Naxos, the history of a German mobile radar direction finder
1943 - 1945
Technological history is often old mans’ memories, and
mainly focuses on the person himself. Shortly after the War technological
publications were offering information to (enhance) the glory of the country as
well as often to the entrepreneur himself. In a retrospective view, very little
is known about what former enemies, like the Germans, were doing technologically.
Of course, the traumatic experience of two World Wars within not yet half a century, was certainly debit to this. But, more than fifty years after this devastating period, the time has come to study Germany’s, nearly unknown, technological history.
Naxos in relation to Radar will perhaps not sound quite unfamiliar, but, what it looks like will be a closed chapter, for many of us.
When Britain authorized (enabled) the use of H2S over German held territory, within one week, the Germans knew about the consequences and reacted soon after. One of their first counter measures was the design and construction of a direction finder annex homing system for cm radar signals, code-name “Naxos”.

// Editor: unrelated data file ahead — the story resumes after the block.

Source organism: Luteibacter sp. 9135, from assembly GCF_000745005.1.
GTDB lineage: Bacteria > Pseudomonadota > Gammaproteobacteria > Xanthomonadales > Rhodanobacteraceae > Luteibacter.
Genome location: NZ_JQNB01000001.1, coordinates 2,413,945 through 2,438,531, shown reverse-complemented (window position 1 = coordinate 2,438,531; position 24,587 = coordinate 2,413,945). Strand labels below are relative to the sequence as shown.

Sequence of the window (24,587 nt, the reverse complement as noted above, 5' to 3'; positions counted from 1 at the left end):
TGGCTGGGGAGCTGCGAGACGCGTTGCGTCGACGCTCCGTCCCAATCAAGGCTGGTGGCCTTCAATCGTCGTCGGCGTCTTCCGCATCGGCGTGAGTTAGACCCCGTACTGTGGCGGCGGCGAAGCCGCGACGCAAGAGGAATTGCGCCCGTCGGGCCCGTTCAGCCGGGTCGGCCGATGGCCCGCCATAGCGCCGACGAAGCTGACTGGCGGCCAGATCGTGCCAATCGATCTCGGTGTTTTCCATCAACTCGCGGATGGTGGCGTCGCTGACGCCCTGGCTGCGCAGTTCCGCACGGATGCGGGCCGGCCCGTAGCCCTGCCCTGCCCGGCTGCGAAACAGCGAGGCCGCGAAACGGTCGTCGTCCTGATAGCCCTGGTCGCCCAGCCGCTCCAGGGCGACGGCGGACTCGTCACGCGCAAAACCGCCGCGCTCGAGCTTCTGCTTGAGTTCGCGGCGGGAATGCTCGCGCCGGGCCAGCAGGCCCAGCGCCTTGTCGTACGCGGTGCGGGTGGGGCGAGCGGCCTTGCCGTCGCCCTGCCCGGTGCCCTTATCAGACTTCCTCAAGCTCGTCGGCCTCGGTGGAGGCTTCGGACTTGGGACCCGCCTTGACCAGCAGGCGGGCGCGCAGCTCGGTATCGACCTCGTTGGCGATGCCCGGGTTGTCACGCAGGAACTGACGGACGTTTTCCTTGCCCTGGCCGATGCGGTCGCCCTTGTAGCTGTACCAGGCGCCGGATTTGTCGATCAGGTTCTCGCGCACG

Several details were quite unique in those days, like the use of a dielectric loaded antenna, also known as “Polyrod” antenna. Although, dielectric loaded radiators were already explained earlier, their application in the field practically did not occur in Germany or in the US, where scientific, but often empirical, research took place. Both countries were desperately keeping their results secret.
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To View this paper (pdf), click at: Naxos paper
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See: Naxos (Exhibit 1997002N)